Colombia’s central bank raised borrowing costs for a second straight month in a bid to stabilize the fastest economic growth since 2006 and slow inflation toward the mid-point of policy makers’ target amid a surge in lending.
The seven-member board, led by bank chief Jose Dario Uribe, raised the overnight interest rate by a quarter point to 5.25 percent today, as forecast by 22 of 36 economists surveyed by Bloomberg. Fourteen analysts expected no change. The decision wasn’t unanimous.
“The latest information suggests that in the fourth quarter of 2011 the Colombian economy continued to show strong momentum and that this performance has continued in early 2012. Both exports and imports of capital goods continued to grow at high rates in December,” policy makers said in their statement posted on the central bank’s website.
Speaking after the decision in Bogota, Colombia Finance Minister Juan Carlos Echeverry said the economy grew “very close” to 6 percent in 2011 and that long-term growth of 5 percent to 7 percent is “reasonable.”
Policy makers also extended a program of daily purchases of a minimum of $20 million in auctions begun Feb. 6 to Aug. 4 or later while taking no additional measures to curb the peso’s gains.
Echeverry said the “expansionist” policies of the U.S. are a factor behind the peso’s rally and that G-20 leaders plan to discuss U.S. policies. He said he will attend the G-20 summit in Mexico this weekend.
Colombia’s policy makers in recent months have repeatedly voiced concern over the pace of credit growth in South America’s fourth-biggest economy.
The central bank in January cited a 25 percent climb in consumer credit in December, “strong” growth and inflation expectations near the upper end of the bank’s target range in explaining their quarter-point rate increase, which surprised 31 of 32 economists surveyed by Bloomberg.
Loan growth coupled with a surge in housing prices suggests Colombia may be at “risk of an asset price bubble in the real estate sector,” Daniel Volberg, an economist at Morgan Stanley in New York wrote in a report this month.
Total lending rose to 215.3 trillion pesos ($121 billion) in December, up 22 percent from 175.9 trillion pesos in the same month a year earlier.
Policy makers forecast gross domestic product in Colombia may be as high as 6 percent this year after a similar expansion last year. GDP rose 7.7 percent in the third quarter from a year earlier, which even surprised the bank’s board, according to last month’s statement.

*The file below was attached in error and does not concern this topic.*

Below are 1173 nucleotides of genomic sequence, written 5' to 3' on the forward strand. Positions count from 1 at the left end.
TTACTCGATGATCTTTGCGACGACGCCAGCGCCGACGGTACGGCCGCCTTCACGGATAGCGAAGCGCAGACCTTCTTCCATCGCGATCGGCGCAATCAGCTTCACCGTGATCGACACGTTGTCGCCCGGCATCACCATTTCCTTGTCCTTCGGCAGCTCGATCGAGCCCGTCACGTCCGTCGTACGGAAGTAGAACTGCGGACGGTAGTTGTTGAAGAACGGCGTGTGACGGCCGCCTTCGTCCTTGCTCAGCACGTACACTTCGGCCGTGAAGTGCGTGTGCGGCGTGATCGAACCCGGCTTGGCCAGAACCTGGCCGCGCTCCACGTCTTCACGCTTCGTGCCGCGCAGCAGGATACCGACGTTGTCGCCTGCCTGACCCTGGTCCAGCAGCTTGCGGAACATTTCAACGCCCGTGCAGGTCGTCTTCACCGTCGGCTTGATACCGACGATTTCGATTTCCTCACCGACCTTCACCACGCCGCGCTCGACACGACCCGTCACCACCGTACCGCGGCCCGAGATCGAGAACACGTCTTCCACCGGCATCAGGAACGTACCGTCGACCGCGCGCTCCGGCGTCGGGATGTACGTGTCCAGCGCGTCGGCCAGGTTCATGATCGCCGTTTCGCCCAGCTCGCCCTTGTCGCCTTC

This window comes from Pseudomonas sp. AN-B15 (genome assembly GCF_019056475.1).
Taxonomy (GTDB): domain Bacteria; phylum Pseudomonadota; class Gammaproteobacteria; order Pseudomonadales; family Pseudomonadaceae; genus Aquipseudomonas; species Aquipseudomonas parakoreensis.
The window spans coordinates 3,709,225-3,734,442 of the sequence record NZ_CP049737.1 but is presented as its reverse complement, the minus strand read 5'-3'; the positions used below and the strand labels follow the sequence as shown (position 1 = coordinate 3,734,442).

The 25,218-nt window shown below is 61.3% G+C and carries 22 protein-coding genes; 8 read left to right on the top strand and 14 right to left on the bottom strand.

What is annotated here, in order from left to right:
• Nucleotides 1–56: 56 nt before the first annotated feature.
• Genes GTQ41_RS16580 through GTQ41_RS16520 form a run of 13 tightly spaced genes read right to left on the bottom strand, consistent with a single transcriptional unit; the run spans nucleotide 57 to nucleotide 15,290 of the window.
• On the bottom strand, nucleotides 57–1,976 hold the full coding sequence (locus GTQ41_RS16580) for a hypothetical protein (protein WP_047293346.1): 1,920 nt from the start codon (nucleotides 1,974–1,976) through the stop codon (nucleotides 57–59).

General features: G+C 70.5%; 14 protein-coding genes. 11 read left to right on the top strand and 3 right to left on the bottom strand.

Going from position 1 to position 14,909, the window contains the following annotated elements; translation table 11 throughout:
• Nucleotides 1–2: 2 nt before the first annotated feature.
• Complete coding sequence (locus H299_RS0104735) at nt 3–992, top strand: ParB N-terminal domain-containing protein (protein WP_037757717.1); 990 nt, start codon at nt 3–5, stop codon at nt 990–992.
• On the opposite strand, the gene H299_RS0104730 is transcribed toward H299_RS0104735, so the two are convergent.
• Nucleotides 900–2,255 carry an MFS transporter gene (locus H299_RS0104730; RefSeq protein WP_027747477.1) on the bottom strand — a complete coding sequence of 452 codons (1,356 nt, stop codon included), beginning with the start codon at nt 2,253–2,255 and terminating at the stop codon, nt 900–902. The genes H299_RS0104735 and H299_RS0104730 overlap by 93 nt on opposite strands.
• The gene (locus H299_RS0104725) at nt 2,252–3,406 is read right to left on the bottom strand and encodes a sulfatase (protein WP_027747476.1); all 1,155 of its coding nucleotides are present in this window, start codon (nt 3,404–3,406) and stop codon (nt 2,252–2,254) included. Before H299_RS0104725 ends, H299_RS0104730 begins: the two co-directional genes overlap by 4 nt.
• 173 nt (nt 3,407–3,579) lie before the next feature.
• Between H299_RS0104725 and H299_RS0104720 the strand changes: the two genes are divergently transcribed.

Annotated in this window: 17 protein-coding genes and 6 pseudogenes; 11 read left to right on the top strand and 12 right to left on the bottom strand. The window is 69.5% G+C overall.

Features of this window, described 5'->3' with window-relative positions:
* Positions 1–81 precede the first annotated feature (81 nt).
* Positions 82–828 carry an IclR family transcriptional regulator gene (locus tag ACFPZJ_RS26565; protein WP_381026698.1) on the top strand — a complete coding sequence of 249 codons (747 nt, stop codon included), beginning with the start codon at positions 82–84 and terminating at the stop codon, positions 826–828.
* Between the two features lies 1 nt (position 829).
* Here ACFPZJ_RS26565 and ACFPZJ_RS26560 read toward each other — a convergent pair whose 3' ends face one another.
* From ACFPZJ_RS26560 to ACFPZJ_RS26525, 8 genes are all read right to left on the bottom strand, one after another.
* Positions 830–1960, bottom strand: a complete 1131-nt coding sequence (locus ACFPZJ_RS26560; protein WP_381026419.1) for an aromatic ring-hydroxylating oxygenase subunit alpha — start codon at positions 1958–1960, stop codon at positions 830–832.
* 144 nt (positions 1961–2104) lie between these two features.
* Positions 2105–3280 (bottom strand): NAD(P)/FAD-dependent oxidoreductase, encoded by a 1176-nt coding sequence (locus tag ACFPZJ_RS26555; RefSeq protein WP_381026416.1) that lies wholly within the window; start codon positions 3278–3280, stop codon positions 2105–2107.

The economy last expanded at a faster pace in the fourth quarter of 2006 when GDP rose 7.73 percent.
A government report yesterday showed that retail sales in December rose 7.5 percent from a year earlier, higher than all but two of 17 forecasts of economists surveyed by Bloomberg.
Annual inflation slowed to 3.54 percent in January after breaching the upper limit of the 2 percent to 4 percent target range in October for the first time since 2009.
Policy makers are focused on reaching the mid-point of the target, Finance Minister Juan Carlos Echeverry, who is also president of the central bank board.
Annual core inflation indicators eased in January, though they remained above the bank’s mid-point target, according to central bank statistics. Annual inflation in housing prices grew to 4.06 percent in January, up from 3.3 percent in August, according to government statistics.
Peso, ‘Political Pressure’
The government forecasts foreign direct investment will rise to $16 billion in 2012, from 2011’s record $14.5 billion, as companies search for oil, coal and gold in areas that were once overrun by rebel and considered too dangerous to explore.
Colombian policy makers are also studying new measures to slow consumer credit growth as a compliment to recent interest rate increases, central bank co-director Carlos Gustavo Cano said in a Feb. 10 interview.
Colombia may step up measures to weaken the peso, which has gained 9.2 percent this year, if it continues to appreciate, said Andres Pardo, the head analyst at financial services holding company Corp. Financiera Colombiana, known as Corficolombiana.
This could include stepping up dollar purchases to $30 million or $40 million per day, or introducing curbs on lending in foreign currencies, Pardo said.
“There’s a lot of political pressure going on from the agricultural sector, from the export sector, pressuring the central bank to do more to fight the appreciation of the currency,” Pardo said, speaking by phone from Bogota. “If it gets to a point where it gets really, really appreciated, they might impose some sort of capital controls.”
The peso was little changed at 1775.75 per dollar today from 1776.44 yesterday. Its 5.4 percent gain in the last four months is the best performance of 25 emerging-market currencies tracked by Bloomberg and its 2012 gain is fifth best.
To contact the reporters on this story: Blake Schmidt in Bogota at email@example.com.